Andy Murray wins first title on grass in seven years as Wimbledon looms

Andy Murray has lifted his first singles trophy on grass in seven years with victory over world No.134 Jurij Rodionov in Sunday’s Surbiton Trophy final.

The 36-year-old has been on a true resurgence since career-saving surgery and his win at the British event is a huge boost ahead of Wimbledon next month.

Murray plays with a metal hip and his 6-3 6-2 win over Austria’s Rodionov makes it two titles in 2023 after he also won the Open du Pays d’Aix in May – his first trophy since October 2019 – with both tournaments on the ATP Challenger Tour.

Despite being one level below the ATP Tour, it is undoubtedly an impressive feat for a player who was told by doctors he would not play professional tennis again as Murray won his first singles title on grass since winning Wimbledon in 2016.

Murray has worked his way back into the top 50 and his victory in Surbiton will see him pick up more ranking points as he looks to climb from his current position of world No.43 ahead of Wimbledon, which starts on July 3.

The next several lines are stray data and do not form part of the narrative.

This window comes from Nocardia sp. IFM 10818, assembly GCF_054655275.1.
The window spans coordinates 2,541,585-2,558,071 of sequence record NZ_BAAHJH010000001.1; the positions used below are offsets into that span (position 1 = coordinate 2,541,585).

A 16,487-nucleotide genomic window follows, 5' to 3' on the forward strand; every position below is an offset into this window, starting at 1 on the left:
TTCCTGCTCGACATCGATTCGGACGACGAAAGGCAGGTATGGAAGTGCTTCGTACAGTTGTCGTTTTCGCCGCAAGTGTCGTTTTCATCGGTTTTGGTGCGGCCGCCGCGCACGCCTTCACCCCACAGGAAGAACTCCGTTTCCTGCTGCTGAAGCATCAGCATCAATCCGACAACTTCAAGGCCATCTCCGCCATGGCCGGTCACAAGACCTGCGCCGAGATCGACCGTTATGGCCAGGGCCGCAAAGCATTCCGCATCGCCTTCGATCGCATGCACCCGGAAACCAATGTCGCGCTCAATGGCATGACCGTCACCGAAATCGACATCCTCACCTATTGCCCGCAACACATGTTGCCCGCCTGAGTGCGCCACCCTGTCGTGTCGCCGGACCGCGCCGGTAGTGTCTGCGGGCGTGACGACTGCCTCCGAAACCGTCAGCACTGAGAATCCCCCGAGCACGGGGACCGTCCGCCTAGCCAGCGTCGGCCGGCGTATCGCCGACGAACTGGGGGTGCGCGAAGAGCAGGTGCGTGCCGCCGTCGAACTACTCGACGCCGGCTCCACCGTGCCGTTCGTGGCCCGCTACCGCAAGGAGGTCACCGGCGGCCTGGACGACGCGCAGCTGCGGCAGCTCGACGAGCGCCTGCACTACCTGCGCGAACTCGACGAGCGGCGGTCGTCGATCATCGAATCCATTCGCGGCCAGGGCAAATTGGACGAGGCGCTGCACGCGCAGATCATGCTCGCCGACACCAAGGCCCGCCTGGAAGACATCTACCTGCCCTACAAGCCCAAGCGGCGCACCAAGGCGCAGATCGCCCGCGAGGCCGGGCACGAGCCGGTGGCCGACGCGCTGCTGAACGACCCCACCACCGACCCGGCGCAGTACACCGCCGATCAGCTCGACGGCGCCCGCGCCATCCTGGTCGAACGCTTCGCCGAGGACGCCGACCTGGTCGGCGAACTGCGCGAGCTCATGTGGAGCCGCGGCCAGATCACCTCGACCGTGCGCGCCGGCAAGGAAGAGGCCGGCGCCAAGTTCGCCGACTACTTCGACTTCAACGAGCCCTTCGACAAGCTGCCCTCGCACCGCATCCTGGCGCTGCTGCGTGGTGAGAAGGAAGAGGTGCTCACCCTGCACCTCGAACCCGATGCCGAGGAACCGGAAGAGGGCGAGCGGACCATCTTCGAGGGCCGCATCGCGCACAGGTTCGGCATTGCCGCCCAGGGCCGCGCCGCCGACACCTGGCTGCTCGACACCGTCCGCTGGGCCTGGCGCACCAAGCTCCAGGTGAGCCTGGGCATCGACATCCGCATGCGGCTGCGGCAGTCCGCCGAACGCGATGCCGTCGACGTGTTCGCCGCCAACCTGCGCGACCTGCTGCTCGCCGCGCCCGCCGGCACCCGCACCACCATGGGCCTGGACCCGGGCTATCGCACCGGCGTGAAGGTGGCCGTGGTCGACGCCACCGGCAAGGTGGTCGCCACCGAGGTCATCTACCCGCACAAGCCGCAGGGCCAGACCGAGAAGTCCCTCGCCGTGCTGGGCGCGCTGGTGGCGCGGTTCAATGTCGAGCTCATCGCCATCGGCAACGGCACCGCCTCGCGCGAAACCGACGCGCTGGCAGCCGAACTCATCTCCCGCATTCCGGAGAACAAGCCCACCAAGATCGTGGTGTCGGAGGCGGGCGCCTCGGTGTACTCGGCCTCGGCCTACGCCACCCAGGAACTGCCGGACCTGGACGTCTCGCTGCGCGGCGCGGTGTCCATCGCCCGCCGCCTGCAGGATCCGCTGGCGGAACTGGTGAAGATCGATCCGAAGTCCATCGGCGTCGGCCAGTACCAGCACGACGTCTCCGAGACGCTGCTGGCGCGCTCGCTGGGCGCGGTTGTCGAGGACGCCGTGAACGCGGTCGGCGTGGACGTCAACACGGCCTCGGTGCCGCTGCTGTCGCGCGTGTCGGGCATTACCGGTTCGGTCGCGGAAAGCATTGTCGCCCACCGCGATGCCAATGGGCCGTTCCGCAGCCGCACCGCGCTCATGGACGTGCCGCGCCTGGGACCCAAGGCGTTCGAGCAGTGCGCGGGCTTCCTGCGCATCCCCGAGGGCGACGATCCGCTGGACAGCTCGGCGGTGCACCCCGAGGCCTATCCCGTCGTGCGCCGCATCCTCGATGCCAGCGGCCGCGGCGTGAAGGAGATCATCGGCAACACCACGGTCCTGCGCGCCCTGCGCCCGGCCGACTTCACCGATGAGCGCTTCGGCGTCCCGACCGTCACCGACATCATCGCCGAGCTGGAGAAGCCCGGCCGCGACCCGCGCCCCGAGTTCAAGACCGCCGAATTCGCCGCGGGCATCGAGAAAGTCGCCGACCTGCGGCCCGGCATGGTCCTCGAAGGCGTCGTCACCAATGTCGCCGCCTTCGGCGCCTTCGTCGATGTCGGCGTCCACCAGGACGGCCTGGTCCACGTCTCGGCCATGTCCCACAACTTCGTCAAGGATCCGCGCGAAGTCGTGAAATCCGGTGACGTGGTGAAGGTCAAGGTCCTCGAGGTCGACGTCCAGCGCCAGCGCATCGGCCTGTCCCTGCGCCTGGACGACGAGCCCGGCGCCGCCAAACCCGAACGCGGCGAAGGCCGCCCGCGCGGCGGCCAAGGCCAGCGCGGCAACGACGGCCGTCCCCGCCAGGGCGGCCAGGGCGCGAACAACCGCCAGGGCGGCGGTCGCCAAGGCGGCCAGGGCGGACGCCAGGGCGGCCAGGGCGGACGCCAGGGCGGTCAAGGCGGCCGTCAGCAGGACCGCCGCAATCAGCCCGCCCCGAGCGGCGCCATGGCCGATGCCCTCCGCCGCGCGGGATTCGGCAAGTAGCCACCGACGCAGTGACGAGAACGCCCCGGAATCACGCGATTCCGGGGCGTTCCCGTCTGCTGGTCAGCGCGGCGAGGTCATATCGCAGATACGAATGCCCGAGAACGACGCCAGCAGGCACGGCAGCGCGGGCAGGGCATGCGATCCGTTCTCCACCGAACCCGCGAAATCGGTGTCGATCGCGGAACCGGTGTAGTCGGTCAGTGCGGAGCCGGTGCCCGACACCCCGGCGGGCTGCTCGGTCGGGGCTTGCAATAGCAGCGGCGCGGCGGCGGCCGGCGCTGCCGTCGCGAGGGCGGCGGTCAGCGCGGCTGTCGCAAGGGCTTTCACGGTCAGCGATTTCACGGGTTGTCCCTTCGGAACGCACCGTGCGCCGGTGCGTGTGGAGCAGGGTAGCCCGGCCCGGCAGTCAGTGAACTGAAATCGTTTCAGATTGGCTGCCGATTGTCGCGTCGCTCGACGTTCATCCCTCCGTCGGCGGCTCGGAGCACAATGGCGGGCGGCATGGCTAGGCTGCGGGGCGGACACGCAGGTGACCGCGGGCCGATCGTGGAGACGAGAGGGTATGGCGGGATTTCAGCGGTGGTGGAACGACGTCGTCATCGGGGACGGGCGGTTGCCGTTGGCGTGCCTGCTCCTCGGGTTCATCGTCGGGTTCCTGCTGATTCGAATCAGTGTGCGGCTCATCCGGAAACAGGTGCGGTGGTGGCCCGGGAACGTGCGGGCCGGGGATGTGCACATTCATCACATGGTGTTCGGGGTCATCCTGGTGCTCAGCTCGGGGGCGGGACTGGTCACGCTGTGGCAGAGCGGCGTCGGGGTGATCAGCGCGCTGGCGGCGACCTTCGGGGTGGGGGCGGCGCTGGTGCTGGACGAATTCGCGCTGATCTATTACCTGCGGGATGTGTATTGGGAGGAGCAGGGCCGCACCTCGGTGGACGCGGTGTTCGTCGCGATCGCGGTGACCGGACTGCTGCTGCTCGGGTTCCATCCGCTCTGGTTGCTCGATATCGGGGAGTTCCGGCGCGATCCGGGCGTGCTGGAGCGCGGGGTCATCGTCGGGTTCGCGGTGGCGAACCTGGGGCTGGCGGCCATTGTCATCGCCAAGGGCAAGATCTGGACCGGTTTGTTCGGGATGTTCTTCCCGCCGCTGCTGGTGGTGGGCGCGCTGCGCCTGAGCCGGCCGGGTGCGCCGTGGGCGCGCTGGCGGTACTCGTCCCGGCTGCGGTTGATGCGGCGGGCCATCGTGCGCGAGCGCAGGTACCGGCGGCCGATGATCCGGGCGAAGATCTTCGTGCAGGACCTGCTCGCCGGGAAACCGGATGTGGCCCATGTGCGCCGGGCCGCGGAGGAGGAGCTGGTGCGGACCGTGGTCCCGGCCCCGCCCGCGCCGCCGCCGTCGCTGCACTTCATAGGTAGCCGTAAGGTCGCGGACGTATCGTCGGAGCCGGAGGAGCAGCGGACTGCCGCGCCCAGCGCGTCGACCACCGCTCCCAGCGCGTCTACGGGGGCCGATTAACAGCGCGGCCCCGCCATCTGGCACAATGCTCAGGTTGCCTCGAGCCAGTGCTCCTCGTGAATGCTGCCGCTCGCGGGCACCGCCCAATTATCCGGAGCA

The three-time Grand Slam champion decided to skip the French Open this year in order to focus on the grass–court season – the surface best suited to his game.

He is next due to feature in Nottingham at another ATP Challenger event, after deciding to play there instead of the Stuttgart Open on the ATP Tour due to the surface being similar to both Queen’s and Wimbledon and it requiring less travel.

Quizzed if he still considered himself as one of the best 10 players on grass earlier this week, Murray said: ‘Yes, I think so.

‘It is hard to put numbers on it, but yes, I would fancy myself against a lot of them [the top 10].

‘Last year I won against Nick Kyrgios who made the final of Wimbledon, I won against Stefanos Tsitsipas – it is probably not his favourite surface but he is one of the best players in the world.’

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